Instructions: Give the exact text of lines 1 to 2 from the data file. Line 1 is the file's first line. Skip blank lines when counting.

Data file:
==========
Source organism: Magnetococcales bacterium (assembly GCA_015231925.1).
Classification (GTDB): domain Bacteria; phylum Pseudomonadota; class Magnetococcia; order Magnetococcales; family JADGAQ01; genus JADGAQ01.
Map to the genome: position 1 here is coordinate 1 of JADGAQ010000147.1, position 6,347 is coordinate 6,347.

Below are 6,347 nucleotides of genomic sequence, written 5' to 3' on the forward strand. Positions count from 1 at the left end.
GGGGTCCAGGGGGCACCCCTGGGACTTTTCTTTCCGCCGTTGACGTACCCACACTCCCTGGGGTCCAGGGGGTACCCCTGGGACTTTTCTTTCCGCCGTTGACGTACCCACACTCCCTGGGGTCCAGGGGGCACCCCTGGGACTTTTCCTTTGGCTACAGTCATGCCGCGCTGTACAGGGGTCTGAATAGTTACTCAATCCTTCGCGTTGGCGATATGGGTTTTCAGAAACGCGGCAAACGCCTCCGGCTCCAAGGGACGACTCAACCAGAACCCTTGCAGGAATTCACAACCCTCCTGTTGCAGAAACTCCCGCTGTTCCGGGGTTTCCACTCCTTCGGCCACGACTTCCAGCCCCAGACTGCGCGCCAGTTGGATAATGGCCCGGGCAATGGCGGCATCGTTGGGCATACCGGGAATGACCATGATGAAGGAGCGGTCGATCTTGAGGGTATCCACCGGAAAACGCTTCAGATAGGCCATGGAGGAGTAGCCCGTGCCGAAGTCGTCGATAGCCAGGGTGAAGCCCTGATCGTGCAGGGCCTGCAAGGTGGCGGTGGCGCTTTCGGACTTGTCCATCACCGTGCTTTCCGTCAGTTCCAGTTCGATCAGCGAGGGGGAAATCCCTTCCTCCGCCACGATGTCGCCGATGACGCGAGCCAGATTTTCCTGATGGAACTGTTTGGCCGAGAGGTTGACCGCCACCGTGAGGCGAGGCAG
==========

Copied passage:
Source organism: Magnetococcales bacterium (assembly GCA_015231925.1).
Classification (GTDB): domain Bacteria; phylum Pseudomonadota; class Magnetococcia; order Magnetococcales; family JADGAQ01; genus JADGAQ01.